deborah: the Library of Congress cataloging numbers for children's literature, technology, and library science (Default)
from the YALSA blog: "Whose Line is it Anyway? or Teens and Plagiarism Within Creative Works". This essay discusses the Helene Hegemann and Nick Simmons cases, and makes me a little uncomfortable in the way it does so.

Excerpts from the post:

"The past month has brought us two stories from the publishing world that highlight just how little most people understand copyright law.
...
From scanalations to fanfic and fanart to blatantly stealing someone else’s ideas, most people just don’t understand copyright and why we have it.
...
I’ll be the first to admit, it can be confusing. Sampling has long been an accepted technique in electronic music and Hip Hop, and major artistic figures like William S. Burroughs and Robert Rauschenberg have based their careers around different techniques of borrowing and re-purposing the creations of others. Add to it things like fan videos on Youtube and you have a climate that makes people think it’s okay to take someone else’s ideas whenever you want and do whatever you like with them without obtaining permission."


The post author doesn't draw any explicit conclusions himself about copyright and fair use. I admit that I have no knowledge of the merits of either Hegemann's or Simmons' cases. But there's something about the phrasing -- "From scanalations to fanfic and fanart to blatantly stealing someone else’s ideas, most people just don’t understand copyright and why we have it" -- that strongly implies that scanalations, fanfic, and fanart come out of a complete lack of understanding of copyright, just as blatantly stealing someone else’s ideas does. "Add it to things like fan videos" to you create "a climate that makes people think" it's okay to steal?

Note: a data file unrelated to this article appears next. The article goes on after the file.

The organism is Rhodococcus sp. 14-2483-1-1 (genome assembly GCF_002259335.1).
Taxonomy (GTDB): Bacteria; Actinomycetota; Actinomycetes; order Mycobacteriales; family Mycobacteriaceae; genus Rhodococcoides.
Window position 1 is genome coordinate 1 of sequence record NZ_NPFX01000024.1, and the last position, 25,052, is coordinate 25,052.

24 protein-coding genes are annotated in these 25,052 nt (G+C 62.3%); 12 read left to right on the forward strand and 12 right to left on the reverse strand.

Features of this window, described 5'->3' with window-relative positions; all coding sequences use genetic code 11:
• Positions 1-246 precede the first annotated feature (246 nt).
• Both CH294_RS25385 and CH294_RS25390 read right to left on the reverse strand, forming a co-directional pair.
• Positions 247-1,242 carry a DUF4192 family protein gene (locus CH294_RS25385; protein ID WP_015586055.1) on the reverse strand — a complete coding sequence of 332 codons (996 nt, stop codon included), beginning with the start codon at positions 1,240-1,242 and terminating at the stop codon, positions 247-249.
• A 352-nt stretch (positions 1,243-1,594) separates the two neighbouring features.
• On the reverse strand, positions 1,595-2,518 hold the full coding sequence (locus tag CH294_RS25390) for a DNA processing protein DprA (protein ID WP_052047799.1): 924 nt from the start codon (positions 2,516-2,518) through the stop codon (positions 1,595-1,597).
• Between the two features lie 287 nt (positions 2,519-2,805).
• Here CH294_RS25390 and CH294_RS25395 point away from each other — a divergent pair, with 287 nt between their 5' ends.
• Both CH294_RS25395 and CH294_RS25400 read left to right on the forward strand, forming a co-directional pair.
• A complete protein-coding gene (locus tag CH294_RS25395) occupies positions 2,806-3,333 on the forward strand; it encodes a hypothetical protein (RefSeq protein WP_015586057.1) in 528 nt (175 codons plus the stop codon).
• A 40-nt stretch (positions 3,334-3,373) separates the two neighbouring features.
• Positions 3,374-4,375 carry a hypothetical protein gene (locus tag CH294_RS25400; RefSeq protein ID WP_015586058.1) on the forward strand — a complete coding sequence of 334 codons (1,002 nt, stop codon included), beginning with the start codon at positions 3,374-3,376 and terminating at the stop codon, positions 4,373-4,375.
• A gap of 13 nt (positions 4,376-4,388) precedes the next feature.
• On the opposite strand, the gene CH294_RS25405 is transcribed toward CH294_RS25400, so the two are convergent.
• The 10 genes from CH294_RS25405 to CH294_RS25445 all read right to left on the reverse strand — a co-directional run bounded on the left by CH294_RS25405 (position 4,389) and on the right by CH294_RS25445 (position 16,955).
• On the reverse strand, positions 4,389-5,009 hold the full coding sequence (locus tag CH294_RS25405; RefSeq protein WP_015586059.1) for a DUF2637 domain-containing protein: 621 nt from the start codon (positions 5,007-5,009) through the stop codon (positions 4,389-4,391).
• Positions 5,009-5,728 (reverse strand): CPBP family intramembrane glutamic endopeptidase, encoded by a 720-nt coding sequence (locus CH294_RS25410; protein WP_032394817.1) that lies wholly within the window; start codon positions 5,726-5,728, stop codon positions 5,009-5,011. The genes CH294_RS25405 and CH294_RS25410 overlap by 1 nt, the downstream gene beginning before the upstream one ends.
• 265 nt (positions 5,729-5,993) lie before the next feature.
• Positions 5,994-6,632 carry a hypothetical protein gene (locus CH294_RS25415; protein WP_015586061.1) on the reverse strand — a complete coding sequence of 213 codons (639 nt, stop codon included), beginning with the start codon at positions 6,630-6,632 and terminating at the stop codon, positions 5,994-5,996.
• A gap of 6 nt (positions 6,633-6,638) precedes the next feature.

I don't know whether or not the post author has such a simplistic idea of fair use and transformative work, or whether he has a very complex understanding and was just careless in his phrasing in this instance. But either way, the whole blog post makes me uncomfortable.

I 100% agree that people need to be more educated about copyright and why we have it. The number of people who don't understand that you can't just rip passages and images wholesale off Wikipedia and put them in your own book is just ludicrous. But part of educating people about copyright is not frightening them. Fair use and transformative works -- from sampling to fan fiction to machinima -- is not the same thing as a copyright violation.
deborah: the Library of Congress cataloging numbers for children's literature, technology, and library science (Default)
I've been enjoying Public Knowledge's 4-part video series "We Are Creators, Too," but I never expected Francesca Coppa discussing vidding to come across my blog roll!

Kudos to PK for treating vidding like any other form of video remix, not as some weird dysfunctional female behaviour. And kudos to PK for doing the shockingly unusual behaviour of not normativizing male video creation; 3 of the 4 interviews are with women, and video remix not treated as a male activity that some women do as well.

And of course, kudos to Francesca for for an excellent interview which touches on so many of the key points of vidding culture, history, and law.
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